• Anonymous says:

      the mistletoe has been there 100’s of thousands of years, Caymanians only a few hundred.

      And it didn’t take them long to hunt the Caiman’s, that the islands were named for, to extinction either.

      You reap what you sow

  6. Anonymous says:

    Lets replace it with Cannabis, eventually no one will fear that the Mistletoe is gone.

  7. Anonymous says:

    Long thought to be extinct a Caymanian was found walking in the West Bay area. He was immediately deemed unemployable so he went fishing.

  8. Anonymous says:

    nearly extinct mistletoe or Dart/Sandals Resort, – easy one that, been missing for 17 yrs anyway…

  9. Anonymous says:

    The DOE had nothing to do with this and quite frankly, I would suggest that the mistletoe managed without them before.

  10. DART says:

    That’s it, get the bulldozers out!!!

    • Anonymous says:

      Came here to say the same thing. Get rid of it and make a nice place for people to get drunk.

  11. Anonymous says:

    This is good news! Little Cayman might still have a chance but with the unbridled development and approvals thereof in Grand Cayman, all types of flora and fauna will soon be extinct!

    • Anonymous says:

      We need to save and preserve Maiden Plum and Cow Itch, they appear to be nearly extinct and we may need them in the future for defence purposes. I fail to see how Misletoe will help us, if you know what that will do for us please let us know.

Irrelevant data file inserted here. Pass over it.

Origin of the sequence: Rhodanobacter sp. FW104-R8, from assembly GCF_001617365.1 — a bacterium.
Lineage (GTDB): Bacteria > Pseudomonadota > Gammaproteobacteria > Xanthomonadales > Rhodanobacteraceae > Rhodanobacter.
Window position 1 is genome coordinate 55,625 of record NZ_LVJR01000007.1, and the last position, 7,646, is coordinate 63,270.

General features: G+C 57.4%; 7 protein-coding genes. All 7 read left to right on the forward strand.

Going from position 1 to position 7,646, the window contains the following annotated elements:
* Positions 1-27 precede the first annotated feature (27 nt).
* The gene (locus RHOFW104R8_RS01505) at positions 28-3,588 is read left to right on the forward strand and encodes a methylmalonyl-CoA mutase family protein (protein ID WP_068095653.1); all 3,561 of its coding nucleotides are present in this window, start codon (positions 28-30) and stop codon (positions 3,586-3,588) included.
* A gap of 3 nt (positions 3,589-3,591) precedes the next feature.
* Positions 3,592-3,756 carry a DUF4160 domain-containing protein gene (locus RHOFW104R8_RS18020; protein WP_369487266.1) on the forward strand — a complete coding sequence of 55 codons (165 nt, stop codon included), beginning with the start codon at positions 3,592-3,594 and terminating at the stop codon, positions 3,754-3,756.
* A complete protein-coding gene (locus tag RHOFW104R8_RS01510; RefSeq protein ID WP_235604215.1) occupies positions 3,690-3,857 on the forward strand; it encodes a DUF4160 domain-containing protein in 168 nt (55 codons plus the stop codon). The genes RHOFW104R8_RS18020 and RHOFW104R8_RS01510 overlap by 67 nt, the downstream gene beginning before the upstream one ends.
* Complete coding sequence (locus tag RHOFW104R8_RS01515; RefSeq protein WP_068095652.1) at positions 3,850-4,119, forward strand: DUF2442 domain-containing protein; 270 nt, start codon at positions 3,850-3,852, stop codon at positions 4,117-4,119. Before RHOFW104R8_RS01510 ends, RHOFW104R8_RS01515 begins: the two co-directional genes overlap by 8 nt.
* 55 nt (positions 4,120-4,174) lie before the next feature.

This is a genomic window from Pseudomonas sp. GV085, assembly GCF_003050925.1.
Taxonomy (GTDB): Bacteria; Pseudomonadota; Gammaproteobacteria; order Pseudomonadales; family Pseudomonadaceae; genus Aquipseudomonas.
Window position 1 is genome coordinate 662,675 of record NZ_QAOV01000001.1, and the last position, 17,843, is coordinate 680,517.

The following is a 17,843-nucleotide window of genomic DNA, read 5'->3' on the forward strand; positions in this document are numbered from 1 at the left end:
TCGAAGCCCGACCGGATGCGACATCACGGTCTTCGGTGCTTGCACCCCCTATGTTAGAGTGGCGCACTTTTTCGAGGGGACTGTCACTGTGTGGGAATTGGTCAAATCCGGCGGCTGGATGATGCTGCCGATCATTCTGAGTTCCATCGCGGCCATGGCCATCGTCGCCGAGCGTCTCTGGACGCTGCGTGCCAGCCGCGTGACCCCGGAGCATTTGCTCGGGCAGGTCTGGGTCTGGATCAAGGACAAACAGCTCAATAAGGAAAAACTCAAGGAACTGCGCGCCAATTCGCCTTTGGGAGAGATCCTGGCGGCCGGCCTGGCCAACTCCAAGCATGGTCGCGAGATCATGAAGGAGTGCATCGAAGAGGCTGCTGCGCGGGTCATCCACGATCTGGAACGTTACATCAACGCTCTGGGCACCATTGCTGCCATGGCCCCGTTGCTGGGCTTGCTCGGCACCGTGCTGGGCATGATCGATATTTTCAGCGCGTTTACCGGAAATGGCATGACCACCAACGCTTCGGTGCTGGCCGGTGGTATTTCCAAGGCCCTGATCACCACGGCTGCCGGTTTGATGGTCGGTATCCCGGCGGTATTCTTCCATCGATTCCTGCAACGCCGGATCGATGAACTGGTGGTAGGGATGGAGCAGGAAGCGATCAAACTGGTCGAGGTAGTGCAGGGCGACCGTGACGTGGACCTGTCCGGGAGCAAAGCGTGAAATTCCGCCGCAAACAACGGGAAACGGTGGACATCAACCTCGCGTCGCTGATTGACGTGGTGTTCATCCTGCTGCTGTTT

• anon says:

        Where is the LOL button when you need it? 🙂

      • Anonymous says:

        Hopefully it will cure stupidity.

      • Anonymous says:

        Ask not what your country ( local mistletoe) can do for you, but what you csn do to protect your country and environment. I sincerely hope all the stupid comments so frequently made on this forum is coming from one person. Hopefully there is only one of you.

      • Diogenes says:

        Maybe the Mistletoe is how all of our government “kissed and made up” after years of fighting like animals, they all took a trip to Little Cayman, and thats when the magic began


      • annonymous says:

        Anonymous, the good Book says that the herbs are given to us for our healing. That includes maiden plum and cow itch l…..you are probably too ignorant of the facts to know that. both plants are used medicinally..

        • Anonymous says:

          I think it is important for us to protect our flora and fauna. A bit late but thanks to Dart Co. I think they made us realise that what we were knocking down and destroying when we were clearing our properties could actually be used in our landscaping. Give a person credit where they deserve it. However, that is not to say that the same thing needs to be done for the indigenous Caymanians who in the next 40 – 50 years will be close to extinction, if it takes that long.

        • Anonymous says:

          I’ve read 50 Shades Of Grey and can’t recall seeing that passage anywhere.

      • Anonymous says:

        It’s a canary in the coal mine my friend.

  12. Anonymous says: